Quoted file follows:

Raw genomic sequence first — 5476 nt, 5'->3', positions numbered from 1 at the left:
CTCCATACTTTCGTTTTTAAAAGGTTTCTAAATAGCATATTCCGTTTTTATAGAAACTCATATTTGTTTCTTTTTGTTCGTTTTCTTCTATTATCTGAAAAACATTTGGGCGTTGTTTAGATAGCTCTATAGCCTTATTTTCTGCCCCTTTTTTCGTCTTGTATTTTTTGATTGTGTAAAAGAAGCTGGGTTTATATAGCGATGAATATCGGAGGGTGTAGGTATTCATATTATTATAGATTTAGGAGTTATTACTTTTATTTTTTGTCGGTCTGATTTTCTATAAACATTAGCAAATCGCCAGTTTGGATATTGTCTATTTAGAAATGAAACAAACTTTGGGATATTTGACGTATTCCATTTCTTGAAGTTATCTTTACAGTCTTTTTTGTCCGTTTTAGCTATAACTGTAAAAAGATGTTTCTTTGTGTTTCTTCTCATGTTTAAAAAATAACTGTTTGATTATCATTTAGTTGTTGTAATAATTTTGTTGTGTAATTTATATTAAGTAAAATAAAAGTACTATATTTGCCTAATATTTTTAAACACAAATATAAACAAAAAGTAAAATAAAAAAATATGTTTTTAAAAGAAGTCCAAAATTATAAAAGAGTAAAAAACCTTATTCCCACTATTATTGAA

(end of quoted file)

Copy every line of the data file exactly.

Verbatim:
Raw genomic sequence first — 5476 nt, 5'->3', positions numbered from 1 at the left:
CTCCATACTTTCGTTTTTAAAAGGTTTCTAAATAGCATATTCCGTTTTTATAGAAACTCATATTTGTTTCTTTTTGTTCGTTTTCTTCTATTATCTGAAAAACATTTGGGCGTTGTTTAGATAGCTCTATAGCCTTATTTTCTGCCCCTTTTTTCGTCTTGTATTTTTTGATTGTGTAAAAGAAGCTGGGTTTATATAGCGATGAATATCGGAGGGTGTAGGTATTCATATTATTATAGATTTAGGAGTTATTACTTTTATTTTTTGTCGGTCTGATTTTCTATAAACATTAGCAAATCGCCAGTTTGGATATTGTCTATTTAGAAATGAAACAAACTTTGGGATATTTGACGTATTCCATTTCTTGAAGTTATCTTTACAGTCTTTTTTGTCCGTTTTAGCTATAACTGTAAAAAGATGTTTCTTTGTGTTTCTTCTCATGTTTAAAAAATAACTGTTTGATTATCATTTAGTTGTTGTAATAATTTTGTTGTGTAATTTATATTAAGTAAAATAAAAGTACTATATTTGCCTAATATTTTTAAACACAAATATAAACAAAAAGTAAAATAAAAAAATATGTTTTTAAAAGAAGTCCAAAATTATAAAAGAGTAAAAAACCTTATTCCCACTATTATTGAA